Modern slavery could be happening in Southport


MODERN slavery IS happening and it could be happening where you live – that’s the message from Lancashire Constabulary

All this week (week commencing Monday 13 October 2014), the force will be carrying out visits to various premises across the county and speaking with people in a bid to give them a better understanding of just what modern slavery and human trafficking is.

Put simply, slavery and/or trafficking is the movement of a person from one place to another (this could be country to country, town to town, or even as simple as one room in a building to another) into conditions of exploitation, using deception, coercion, abuse of power or the abuse of the person’s vulnerability.

Detective Superintendent Sue Cawley, head of Lancashire Constabulary’s Public Protection Unit, said: “This area of policing is complex and identifying modern slavery can be difficult. In many cases Organised Crime Groups (OCGs) are behind the trafficking of people into the UK.

“However, in some cases victims will willingly travel into the UK by their own means, sometimes at the request of their own families), to then only make their first contact with their trafficker based upon an offer of apparent legal and legitimate employment, unaware of the situation that awaits them.

“Here in Lancashire we want to raise as much awareness about modern slavery as we possibly can. Although figures would suggest there isn’t a huge problem in our county, we know it is happening. Reporting rates are low and we want to encourage victims to come forward knowing that there is help out there for them.”

Officers will be visiting premises across Lancashire such as massage parlours, takeaways, car washes and traveller sites in a bid to speak with employers and employees about modern slavery and raise awareness.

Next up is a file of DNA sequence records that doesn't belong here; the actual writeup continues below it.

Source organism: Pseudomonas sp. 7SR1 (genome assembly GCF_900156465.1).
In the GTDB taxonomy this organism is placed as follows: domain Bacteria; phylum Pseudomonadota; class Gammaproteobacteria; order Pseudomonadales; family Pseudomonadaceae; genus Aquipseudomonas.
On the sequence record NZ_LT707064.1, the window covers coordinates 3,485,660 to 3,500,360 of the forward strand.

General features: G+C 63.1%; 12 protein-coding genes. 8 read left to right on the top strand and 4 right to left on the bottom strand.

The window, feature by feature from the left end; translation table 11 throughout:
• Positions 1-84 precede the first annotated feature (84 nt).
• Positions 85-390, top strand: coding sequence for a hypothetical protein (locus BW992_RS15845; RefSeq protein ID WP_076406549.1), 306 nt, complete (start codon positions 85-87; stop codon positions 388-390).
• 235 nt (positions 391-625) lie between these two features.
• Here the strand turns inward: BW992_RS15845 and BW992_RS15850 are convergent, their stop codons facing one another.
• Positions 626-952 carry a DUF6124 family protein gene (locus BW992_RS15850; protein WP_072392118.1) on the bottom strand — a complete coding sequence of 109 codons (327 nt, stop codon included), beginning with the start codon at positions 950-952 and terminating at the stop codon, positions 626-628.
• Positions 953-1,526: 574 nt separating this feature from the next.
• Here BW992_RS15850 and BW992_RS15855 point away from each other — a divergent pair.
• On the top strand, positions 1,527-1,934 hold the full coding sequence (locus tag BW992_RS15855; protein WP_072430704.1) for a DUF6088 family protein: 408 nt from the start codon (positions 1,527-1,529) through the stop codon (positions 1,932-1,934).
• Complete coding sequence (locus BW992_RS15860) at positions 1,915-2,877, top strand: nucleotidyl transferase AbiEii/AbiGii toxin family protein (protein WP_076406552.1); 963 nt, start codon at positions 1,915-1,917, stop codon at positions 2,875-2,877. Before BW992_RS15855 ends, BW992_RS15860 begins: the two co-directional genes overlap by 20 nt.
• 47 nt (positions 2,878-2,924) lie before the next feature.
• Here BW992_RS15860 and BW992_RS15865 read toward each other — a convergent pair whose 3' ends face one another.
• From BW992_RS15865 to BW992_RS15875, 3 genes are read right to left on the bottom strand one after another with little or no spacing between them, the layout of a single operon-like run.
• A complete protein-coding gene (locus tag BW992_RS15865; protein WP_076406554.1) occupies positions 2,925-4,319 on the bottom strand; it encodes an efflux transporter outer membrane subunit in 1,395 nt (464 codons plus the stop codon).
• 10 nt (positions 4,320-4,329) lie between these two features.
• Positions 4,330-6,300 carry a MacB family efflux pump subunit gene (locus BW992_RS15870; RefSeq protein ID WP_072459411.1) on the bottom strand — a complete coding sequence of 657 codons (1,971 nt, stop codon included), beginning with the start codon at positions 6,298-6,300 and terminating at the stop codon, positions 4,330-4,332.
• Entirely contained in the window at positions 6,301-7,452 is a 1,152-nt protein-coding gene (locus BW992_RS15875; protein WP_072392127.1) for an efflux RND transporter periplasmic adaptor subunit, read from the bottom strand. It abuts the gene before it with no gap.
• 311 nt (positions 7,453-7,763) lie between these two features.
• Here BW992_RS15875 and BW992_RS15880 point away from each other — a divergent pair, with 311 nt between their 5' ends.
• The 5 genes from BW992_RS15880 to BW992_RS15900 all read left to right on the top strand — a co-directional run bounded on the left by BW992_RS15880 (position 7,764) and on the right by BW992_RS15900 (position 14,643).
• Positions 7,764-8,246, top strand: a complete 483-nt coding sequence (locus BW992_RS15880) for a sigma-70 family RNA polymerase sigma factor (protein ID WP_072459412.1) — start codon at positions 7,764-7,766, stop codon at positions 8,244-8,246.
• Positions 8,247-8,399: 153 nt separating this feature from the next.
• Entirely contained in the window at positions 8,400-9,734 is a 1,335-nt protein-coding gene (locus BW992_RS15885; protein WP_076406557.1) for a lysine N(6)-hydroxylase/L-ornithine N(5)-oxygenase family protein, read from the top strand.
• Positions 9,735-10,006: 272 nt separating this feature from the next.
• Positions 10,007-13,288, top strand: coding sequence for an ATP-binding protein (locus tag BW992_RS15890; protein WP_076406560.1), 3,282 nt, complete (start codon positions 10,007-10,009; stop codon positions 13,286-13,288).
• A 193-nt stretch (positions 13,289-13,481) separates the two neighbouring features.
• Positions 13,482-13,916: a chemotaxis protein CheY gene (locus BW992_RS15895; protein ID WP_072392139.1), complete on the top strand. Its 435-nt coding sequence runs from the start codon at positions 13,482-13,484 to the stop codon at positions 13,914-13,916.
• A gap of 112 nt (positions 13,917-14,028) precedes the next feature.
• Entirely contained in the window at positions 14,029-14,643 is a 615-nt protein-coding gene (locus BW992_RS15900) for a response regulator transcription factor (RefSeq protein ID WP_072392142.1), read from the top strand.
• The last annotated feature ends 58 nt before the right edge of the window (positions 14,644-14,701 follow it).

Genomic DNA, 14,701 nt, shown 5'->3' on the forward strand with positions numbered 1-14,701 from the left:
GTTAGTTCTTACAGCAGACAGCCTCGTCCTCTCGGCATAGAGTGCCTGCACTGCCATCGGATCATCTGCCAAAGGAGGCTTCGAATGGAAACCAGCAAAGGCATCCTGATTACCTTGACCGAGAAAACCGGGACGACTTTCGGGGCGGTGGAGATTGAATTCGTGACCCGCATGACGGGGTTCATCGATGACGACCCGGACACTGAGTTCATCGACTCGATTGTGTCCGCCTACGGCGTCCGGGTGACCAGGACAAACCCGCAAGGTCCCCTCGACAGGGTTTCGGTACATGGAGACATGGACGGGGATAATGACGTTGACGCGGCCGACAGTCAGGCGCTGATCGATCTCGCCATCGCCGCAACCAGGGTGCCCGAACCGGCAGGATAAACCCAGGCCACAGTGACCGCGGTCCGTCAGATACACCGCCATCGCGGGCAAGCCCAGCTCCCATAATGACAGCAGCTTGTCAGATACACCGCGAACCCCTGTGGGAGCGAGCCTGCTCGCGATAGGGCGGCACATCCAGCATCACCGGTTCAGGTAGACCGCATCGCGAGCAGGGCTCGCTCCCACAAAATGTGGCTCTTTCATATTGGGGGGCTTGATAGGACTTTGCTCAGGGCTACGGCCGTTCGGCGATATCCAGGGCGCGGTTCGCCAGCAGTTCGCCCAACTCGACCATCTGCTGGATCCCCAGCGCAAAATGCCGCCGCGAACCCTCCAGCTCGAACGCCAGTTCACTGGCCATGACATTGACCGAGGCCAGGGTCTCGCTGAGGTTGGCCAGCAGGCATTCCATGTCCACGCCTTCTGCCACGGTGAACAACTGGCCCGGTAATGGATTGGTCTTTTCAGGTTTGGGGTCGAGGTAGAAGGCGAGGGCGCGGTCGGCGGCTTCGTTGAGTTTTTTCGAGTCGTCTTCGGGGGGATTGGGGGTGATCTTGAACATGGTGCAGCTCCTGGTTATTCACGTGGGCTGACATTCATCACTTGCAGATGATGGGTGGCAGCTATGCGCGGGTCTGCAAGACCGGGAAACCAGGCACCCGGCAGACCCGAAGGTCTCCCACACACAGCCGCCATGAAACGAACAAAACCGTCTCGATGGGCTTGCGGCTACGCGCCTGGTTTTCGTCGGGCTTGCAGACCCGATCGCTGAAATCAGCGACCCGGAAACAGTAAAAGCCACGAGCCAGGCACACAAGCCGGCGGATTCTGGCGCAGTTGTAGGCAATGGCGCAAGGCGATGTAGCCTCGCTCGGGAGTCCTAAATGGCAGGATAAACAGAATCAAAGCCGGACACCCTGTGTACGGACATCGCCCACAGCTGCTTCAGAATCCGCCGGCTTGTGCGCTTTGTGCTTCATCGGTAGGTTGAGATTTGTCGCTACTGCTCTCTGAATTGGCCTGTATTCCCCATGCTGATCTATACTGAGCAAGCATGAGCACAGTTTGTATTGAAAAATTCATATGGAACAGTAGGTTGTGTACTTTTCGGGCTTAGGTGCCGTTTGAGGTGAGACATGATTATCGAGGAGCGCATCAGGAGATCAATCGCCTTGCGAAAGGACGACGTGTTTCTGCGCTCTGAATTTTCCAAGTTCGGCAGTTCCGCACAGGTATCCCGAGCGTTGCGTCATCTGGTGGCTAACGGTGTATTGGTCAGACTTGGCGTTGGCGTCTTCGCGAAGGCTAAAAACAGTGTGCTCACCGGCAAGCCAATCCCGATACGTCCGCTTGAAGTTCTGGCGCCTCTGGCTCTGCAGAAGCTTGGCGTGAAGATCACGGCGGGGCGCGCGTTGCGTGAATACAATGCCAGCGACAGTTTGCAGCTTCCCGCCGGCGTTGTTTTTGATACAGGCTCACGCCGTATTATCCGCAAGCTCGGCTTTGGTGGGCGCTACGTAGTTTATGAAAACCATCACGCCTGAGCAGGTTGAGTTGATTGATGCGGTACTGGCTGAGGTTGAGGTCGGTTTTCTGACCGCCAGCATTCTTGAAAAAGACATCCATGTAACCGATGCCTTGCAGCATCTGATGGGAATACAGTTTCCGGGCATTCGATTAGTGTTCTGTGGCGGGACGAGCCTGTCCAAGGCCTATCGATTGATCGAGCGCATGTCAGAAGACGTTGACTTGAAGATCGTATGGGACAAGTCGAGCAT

Information about modern slavery will also be posted on Lancashire Constabulary’s Facebook and Twitter accounts throughout the week using #modernslavery – you can follow them at

Detective Superintendent Cawley added: “The aim of this week of activity is to drive home the message that modern slavery IS happening and it could be happening near you. Sometimes, victims are unaware they are victims or are in fear of those controlling them which can prevent them from seeking help. I would urge anyone who suspects that someone is being treated in this way to contact 101 and help them.”

Signs to spot potential victims:

  • Victims may show signs of physical or psychological abuse, look malnourished or unkempt, or appearwithdrawn
  • Rarely allowed to travel on their own, seem under the control and influence of others or appear unfamiliar with their neighborhood or where they work
  • Live in dirty cramped or overcrowded accommodation, and could be living and working at the same address
  • Have few personal possessions and often wear the same clothes
  • Little opportunity to move freely and may have no identification documents or travel documents retained
  • They may be dropped off and collected for work on a regular basis either early or late at night
  • Victims may avoid eye contact, appear frightened or hesitant to talk to strangers and fearful of law enforcers
  • If a child: not attending school, moves frequently, goes missing, lives with someone other than parent or guardian

The week of action ends with national Anti-Slavery Day on Saturday 18 October. The day was created by Act of Parliament to raise awareness of modern slavery and to inspire people to eliminate it. The Anti-Slavery Day Bill became law in 2010. The bill defines modern-day slavery as child trafficking, forced labour, domestic servitude and trafficking for sexual exploitation.


In 2013 there were 1,746 referrals of potential victims of trafficking (PVoT) across the country – this represents a 47% increase on 2012 referrals. But these are just the known victims. Slavery’s hidden nature means actual numbers are likely to be much higher. The PVoTs were reported to be from 112 countries of origin – an 18% increase on 2012 country of origin totals.

The 1,746 referrals were made up of 1,122 females (64%) and 624 males (36%) with 1,295 (74%) referred for adult exploitation categories, 450 (26%) being referred for under 18s exploitation types and 1 (<1%) of unidentified age at time of exploitation.

Of the 450 people under the age of 18 who were trafficked in the UK, 63 of them were from the UK and trafficked internally – the UK was the second highest country in terms of under 18s referrals after Vietnam. 

Here are the 10 most common countries of origin for adult referrals in 2013:

  • Albania
  • Nigeria
  • Vietnam
  • Romania
  • UK
  • Poland
  • Hungary
  • China
  • Lithuania
  • Latvia

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